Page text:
It’s the Tuesday before the Dawson City Music Festival and producer Dylan Griffith is breathless.
That’s not surprising.
The guy’s juggling a festival with more than 20 performers, 400 volunteers and more than 1,100 spectators.
“Dawson City is like the romantic, renegade bastard child of the Yukon,” said Griffith.
“It’s definitely a draw for the people that come up here.”
Billeted at local houses for the weekend, the artists become part of the community.
“It’s a really different experience for them,” said Griffith.
With emerging acts from across the country heading north for the three-day fest, Dawson’s goal is not to score big names, said Griffith.
“Established artists are, rightly so, more expensive than emerging artists.
“And the talent that we bring up is equal or superior to more established talent in Canada.
“They’re excited to be coming up — it just makes sense.”
ShoShona Kish, of the band Digging Roots, is looking forward to the festival’s legendary “epic jam sessions.
“As soon as I said we were going to Dawson people started saying, ‘Oh man, you’re going to have so much fun, it’s so crazy,” she said in an interview from Barrie, Ontario.
Digging Roots began in the late ‘90s when a “strange guy” showed up unannounced on Kish’s doorstep.
“I came home and he was sitting in my living room,” said Kish.
“I was like, ‘Wow, who’s that and what is he doing in my house?’”
That “strange guy” turned out to be Raven Kanatakta.
“You haven’t seen Raven yet, but he’s pretty gentle on the eyes,” Kish added with a laugh.
The pair chatted for a while, then grabbed their instruments and auditioned for the Ottawa Folk Festival.
“We jumped on stage and ended up beating out 150 performers and getting our first gig together at the folk festival,” said Kanatakta.
“Needless to say there was some chemistry happening,” said Kish.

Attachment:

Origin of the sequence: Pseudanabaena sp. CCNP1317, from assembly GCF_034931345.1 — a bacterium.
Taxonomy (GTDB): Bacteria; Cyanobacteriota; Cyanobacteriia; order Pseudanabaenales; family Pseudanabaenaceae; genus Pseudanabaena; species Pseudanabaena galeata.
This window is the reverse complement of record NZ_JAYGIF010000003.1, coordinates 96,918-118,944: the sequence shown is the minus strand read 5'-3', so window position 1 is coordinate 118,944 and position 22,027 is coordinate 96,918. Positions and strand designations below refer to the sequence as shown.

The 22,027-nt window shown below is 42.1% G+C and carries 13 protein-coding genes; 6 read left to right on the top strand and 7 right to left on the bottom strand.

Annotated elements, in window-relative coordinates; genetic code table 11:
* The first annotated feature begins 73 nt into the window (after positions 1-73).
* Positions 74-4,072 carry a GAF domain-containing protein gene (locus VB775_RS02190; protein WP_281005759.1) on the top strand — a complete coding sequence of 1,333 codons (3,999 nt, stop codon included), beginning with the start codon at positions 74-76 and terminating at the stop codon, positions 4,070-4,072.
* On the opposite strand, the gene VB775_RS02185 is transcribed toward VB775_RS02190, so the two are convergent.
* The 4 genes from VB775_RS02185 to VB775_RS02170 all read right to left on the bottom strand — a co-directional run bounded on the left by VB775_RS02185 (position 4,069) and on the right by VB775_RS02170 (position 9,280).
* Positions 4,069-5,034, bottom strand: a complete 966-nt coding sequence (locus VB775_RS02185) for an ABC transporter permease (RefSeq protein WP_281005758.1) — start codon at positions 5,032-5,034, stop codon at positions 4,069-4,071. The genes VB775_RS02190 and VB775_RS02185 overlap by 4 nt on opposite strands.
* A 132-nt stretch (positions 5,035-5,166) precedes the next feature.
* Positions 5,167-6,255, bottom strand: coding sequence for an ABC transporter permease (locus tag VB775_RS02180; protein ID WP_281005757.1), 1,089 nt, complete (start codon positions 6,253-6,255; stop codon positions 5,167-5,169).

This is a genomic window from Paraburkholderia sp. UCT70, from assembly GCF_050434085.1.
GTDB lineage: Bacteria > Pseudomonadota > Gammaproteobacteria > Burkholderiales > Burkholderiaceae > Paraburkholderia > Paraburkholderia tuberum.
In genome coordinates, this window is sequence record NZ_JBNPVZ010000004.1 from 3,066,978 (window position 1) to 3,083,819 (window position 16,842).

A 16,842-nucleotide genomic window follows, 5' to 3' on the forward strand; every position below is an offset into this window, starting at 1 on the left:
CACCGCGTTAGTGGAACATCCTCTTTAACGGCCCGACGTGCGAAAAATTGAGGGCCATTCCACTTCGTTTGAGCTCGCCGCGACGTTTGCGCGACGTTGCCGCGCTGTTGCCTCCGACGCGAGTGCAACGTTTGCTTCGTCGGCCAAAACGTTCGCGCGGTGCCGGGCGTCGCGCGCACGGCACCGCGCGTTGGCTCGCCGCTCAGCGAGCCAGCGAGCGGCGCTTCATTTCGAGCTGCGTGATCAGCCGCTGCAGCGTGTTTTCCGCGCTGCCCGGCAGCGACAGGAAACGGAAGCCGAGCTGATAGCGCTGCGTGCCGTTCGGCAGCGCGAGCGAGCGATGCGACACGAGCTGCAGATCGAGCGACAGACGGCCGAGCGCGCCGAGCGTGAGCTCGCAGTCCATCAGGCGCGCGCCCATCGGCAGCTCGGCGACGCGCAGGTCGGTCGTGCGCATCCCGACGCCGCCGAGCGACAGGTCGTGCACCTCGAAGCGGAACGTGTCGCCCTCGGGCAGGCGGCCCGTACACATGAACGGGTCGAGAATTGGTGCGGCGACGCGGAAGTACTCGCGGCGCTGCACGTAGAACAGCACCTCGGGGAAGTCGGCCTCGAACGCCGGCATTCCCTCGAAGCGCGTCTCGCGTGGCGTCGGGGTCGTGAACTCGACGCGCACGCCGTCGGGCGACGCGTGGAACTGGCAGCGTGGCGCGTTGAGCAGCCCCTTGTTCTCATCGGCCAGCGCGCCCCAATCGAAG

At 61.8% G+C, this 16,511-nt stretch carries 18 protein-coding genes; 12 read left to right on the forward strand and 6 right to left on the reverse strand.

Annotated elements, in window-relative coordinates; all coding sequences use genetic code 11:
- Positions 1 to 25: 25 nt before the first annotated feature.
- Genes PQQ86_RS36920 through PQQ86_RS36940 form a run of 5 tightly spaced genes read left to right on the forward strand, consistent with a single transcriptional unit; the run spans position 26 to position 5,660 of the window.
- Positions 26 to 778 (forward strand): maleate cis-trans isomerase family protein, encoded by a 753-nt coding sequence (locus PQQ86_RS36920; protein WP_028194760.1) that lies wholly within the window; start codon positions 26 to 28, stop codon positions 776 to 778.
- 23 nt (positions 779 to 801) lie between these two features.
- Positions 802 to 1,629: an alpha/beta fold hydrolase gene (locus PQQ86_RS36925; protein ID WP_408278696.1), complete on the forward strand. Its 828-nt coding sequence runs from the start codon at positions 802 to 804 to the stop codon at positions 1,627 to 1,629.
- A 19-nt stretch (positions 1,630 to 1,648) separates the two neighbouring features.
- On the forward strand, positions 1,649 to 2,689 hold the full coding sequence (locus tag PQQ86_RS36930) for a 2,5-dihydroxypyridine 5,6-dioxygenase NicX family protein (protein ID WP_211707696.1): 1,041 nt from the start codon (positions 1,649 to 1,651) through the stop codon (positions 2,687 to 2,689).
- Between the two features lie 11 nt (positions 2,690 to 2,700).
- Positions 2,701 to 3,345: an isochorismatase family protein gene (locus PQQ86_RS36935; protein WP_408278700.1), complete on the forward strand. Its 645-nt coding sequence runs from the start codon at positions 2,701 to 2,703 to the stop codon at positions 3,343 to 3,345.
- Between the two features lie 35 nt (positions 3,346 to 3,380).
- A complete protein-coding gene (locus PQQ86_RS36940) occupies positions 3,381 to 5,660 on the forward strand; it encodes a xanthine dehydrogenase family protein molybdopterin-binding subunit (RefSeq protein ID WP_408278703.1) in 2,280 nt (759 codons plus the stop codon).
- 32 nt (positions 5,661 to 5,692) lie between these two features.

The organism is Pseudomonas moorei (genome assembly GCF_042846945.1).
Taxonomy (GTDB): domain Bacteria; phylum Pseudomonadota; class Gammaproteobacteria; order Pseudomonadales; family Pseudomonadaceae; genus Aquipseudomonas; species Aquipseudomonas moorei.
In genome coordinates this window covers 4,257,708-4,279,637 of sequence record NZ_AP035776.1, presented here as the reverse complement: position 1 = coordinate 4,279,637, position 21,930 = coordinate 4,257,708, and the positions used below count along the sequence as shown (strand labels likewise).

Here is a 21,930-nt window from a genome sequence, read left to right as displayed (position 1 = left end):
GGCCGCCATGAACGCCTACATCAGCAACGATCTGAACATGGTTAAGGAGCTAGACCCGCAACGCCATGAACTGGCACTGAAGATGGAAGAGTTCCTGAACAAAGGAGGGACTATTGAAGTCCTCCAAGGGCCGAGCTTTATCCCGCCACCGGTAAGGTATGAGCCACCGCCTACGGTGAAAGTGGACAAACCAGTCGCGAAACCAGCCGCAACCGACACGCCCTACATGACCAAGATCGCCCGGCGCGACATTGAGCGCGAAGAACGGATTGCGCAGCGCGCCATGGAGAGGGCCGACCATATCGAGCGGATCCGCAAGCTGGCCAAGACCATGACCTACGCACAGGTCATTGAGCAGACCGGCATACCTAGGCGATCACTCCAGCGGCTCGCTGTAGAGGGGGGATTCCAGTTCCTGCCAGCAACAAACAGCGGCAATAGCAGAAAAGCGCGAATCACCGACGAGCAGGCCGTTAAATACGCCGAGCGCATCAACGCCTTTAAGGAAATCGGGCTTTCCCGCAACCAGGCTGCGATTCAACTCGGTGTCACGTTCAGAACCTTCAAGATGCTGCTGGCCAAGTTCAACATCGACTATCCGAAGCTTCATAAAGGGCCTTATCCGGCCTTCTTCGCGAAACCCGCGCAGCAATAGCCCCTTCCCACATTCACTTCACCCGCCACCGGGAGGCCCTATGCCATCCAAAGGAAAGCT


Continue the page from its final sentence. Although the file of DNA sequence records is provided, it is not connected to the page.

When they scored that gig in the late ‘90s, they’d never played together before.
Years later, in 2004, they formed Digging Roots and have been touring the country, even earning a gig at the Smithsonian Museum of the American Indian in Washington, DC.
Imagine what they sound like now.
“It’s our own little cultural experiment,” said Kish. “How can we mess with the acoustic sounds and the traditional elements of music and force it out the small end of a speaker.
“This is probably going to end up a lyric, but our music is like our blockade.”
Dawson’s organizers conspire with other festivals across the country — such as Folk on the Rocks in Yellowknife — to bring acts north.
They work on booking together to save on airfare.
“It’s fantastically expensive to bring bands north from the west, but it’s even more fantastically expensive to bring them up from Ontario.”
Some acts proved more difficult to score than others.
In order to get Chirgilchin — a group of musicians from Tuva — to Dawson, Griffith had to write its Canada Council grant.
“We booked a large chunk of their Canadian tour just so we could have them play here,” said Griffith.
“To get them back to Canada took some fairly drastic measures, but we’re all happy — I’ve been hearing nothing but raves from the festivals they’ve already played.”
Why go to all that trouble?
“When you see them, you’ll understand,” said Griffith. “That’s the only way I can explain it.”
While some acts will use the fest as a springboard to bigger and better, others see it as a chance to reconnect with their northern past.
The “banjo songster” Old Man Luedecke started at the fest years ago as a summer student, washing dishes at Klondike Kate’s part-time.
He met his love in the Yukon and spent a year and a half writing songs and performing at the Snake Pit.
Two “fantastic” records later, he’s back to play the festival, said Griffith.
On the more raucous end of things, there’s Jon-Rae and the River from Ontario, and BC band Ladyhawk.
“I’m very excited to see them both,” said Griffith. “It’ll be good times in the old tent this year.”
The festival needs between 300 and 400 volunteers to happen, which means almost everyone in the community contributes something.
“It’s a ridiculously large festival for such a small town,” said Griffith.
Now sold out, there were 1,100 weekend passes on offer this year.
That’s up a couple hundred from years past.
To combat underage drinking and over-consumption, festival organizers pulled the beer garden out of the main tent.
That change also meant they could sell more tickets because they no longer had to follow the Yukon Liquor Corp.’s capacity rules.
“We’ve been really cautious about growth,” said Griffith.
“Dawson is known as ‘Canada’s tiny perfect festival’ and we want to keep it that way.”